One of downtown Briarcliff Manor’s commercial fixtures would be demolished and the one next door remodelled under the owner’s proposed plans, shaking up the restaurant scene along a busy stretch of Pleasantville Road.
Croton-based Matra Realty Inc. has proposed tearing down the 1,650-square-foot two-story building at 1123 Pleasantville Road that is now home to the first-floor Moonbean Cafe and three second-floor offices.
In its place would rise a three-story, 6,740-square-foot structure that would house two takeout restaurants on the ground floor, and eight apartments comprising a mix of studio, one- and two-bedroom units on the second and third floors.
Matra’s remodeling plan for the 5,400-square-foot, three-story building next door at 1133 Pleasantville Road calls for retaining the restaurant space on the first floor now occupied by The Patio, as well as office space in the basement and second floor. The third floor would be renovated to accommodate two apartments, a one-bedroom and a two-bedroom.
All tenants at 1133 Pleasantville Road can stay during the renovation except those on the third floor, owner Anthony Matra said in an email. The tenants who rent office space in 1123 Pleasantville Road could relocate to available spaces in 1133 Pleasantville, he said, adding he was hopeful that the Moonbean Cafe would be one the new restaurant spaces in 1123 Pleasantville.
Matra has received parking variances from Briarcliff’s Zoning Board of Appeals, but still needs site-plan approval from the village Planning Board. He said he expects to go back before the Planning Board in October.
The proposals are in line with the village’s amended zoning laws that allow residential units over commercial buildings as a way to revitalize the downtown, Matra said.
A large, open patio between the two buildings would provide space for outdoor dining, and a pair of curb cuts would be eliminated to create more on-street parking, he said.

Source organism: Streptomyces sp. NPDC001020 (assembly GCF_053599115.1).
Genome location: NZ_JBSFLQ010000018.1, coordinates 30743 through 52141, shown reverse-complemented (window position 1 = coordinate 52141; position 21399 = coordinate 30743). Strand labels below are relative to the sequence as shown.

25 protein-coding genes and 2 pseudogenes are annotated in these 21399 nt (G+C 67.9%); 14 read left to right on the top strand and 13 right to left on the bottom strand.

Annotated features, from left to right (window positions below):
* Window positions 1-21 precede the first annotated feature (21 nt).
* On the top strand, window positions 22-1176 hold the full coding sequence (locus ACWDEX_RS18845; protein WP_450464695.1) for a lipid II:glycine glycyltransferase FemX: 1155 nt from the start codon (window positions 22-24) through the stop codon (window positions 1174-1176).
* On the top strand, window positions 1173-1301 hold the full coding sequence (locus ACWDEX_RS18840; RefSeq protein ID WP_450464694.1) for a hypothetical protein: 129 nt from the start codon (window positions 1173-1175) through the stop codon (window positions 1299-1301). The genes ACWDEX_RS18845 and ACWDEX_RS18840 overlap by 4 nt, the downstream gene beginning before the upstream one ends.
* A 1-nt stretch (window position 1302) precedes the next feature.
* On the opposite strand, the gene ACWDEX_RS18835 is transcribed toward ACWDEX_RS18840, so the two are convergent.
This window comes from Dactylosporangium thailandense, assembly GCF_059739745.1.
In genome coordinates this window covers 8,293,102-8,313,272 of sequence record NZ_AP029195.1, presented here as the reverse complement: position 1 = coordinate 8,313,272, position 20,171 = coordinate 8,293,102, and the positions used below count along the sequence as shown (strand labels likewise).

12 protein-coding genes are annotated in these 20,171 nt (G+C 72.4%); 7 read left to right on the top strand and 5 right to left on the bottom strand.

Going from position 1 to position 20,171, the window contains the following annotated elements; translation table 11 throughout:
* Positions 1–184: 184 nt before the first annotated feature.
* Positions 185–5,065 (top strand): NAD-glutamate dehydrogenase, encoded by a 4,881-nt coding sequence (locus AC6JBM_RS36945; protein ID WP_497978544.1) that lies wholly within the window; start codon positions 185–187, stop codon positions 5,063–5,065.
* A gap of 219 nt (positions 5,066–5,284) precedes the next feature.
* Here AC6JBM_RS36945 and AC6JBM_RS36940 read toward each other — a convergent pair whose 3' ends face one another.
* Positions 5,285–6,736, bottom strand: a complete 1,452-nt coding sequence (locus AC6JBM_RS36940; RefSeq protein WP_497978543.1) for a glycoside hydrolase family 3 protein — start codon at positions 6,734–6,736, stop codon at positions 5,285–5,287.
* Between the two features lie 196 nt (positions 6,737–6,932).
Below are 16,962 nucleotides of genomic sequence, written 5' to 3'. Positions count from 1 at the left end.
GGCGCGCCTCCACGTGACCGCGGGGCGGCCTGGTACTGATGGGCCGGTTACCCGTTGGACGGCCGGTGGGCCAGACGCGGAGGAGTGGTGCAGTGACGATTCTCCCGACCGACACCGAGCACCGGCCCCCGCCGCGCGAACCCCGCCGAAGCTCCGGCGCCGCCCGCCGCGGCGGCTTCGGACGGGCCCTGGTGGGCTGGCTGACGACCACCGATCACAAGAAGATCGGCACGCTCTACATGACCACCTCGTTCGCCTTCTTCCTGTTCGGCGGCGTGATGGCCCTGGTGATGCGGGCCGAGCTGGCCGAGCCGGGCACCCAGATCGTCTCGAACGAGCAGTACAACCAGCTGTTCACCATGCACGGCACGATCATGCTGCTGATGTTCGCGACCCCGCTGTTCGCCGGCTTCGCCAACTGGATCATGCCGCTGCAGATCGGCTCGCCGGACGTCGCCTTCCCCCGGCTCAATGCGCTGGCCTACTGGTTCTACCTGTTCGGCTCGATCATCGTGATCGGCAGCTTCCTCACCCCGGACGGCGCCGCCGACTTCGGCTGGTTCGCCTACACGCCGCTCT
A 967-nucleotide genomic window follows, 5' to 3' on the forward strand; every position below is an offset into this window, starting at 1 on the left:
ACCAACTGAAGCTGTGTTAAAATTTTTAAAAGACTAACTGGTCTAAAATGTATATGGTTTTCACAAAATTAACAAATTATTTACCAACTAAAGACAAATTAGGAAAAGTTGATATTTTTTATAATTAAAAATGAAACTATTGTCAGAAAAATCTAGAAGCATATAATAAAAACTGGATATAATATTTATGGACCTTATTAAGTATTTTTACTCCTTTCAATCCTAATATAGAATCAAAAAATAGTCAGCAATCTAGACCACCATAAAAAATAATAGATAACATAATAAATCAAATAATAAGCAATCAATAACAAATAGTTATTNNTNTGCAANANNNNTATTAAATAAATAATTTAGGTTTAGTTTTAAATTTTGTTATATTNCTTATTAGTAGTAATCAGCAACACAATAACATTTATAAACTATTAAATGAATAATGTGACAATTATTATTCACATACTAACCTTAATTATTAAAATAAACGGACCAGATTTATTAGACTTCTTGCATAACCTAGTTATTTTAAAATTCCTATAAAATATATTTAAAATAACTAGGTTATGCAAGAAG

‘Definitely emotional for me’
Moonbean Cafe owner Abby Wallace said she wasn’t surprised by the building’s proposed tear-down because Matra had told her of his plans awhile back.
“When you look at the actual building of 1123, it’s so charming and quaint and you’d like to think that they would keep it, but from a financial standpoint I understand why they would want to tear it down and build something bigger,” said Wallace, who has owned Moonbean for 15 years.
“The downside is I would have to stop business for some time,” she added. “And I guess if you would have mentioned this to me a year and a half ago I would be devastated, but due to the fact that we’ve been going through this pandemic, it’s been a really difficult year. … because I’m completely short staffed and I think that’s a common problem with a lot of businesses, so right now I’m just looking forward to any time off.”
A lot of her customers are upset “because they’re hearing different things and not all of it is accurate,” Wallace said.
“It’s definitely emotional,” she said. “I’m tired, but at the same time this has been like another child to me for the past 15 years. This is all I’ve known for 15 years.”
“My landlord and his wife, they’re good people, and I respect what they want to do, and I understand it,” Wallace said. “So now, let’s wait and see what things are actually going to take place. It’s a long process so I don’t expect it to happen within six months or anything.”
The Patio is a popular spot among locals, some of whom have been regulars since it opened some three decades ago.
Carlos Abzun, who has co-owned The Patio with his brother for the past 16 years, plans to continue running the restaurant. He’s adding a new bar to the dining area. The restaurant closed Sept. 12 for a two-week renovation.
Parking variance granted
Matra’s firm, Matra Building Corp., was founded in 1995 as a renovation and remodeling company and later expanded into custom homebuilding, according to its website.
The developer has been granted variances that would allow him to include fewer parking spaces than required by the village. Matra wants to provide 19 spaces at 1123 Pleasantville Road instead of the required 28. At 1133 Pleasantville Road, it would provide 16 instead of the required 31 spaces.
“When looked at in a vacuum, it may appear that the requested variances are substantial,” reads the June 18 application filed by the White Plains law firm Zarin & Steinmetz. “However, when you factor into the equation that it is only the lunch time period when there is deficient parking to satisfy demand and couple that with the fact that there is a municipal lot just down the street and additional commercial and street parking in the immediate area, it is respectfully submitted that the requested variances are not substantial.”
The application also stated that the expansion of the two buildings would “strengthen the commercial core and character of the Central Business District” and the requested variances would not “be a detriment to the health, safety and welfare of the neighborhood or community.”
After Building Inspector David Turiano denied the developer a building permit, Matra received the variance requests from the Zoning Board of Appeals in late August.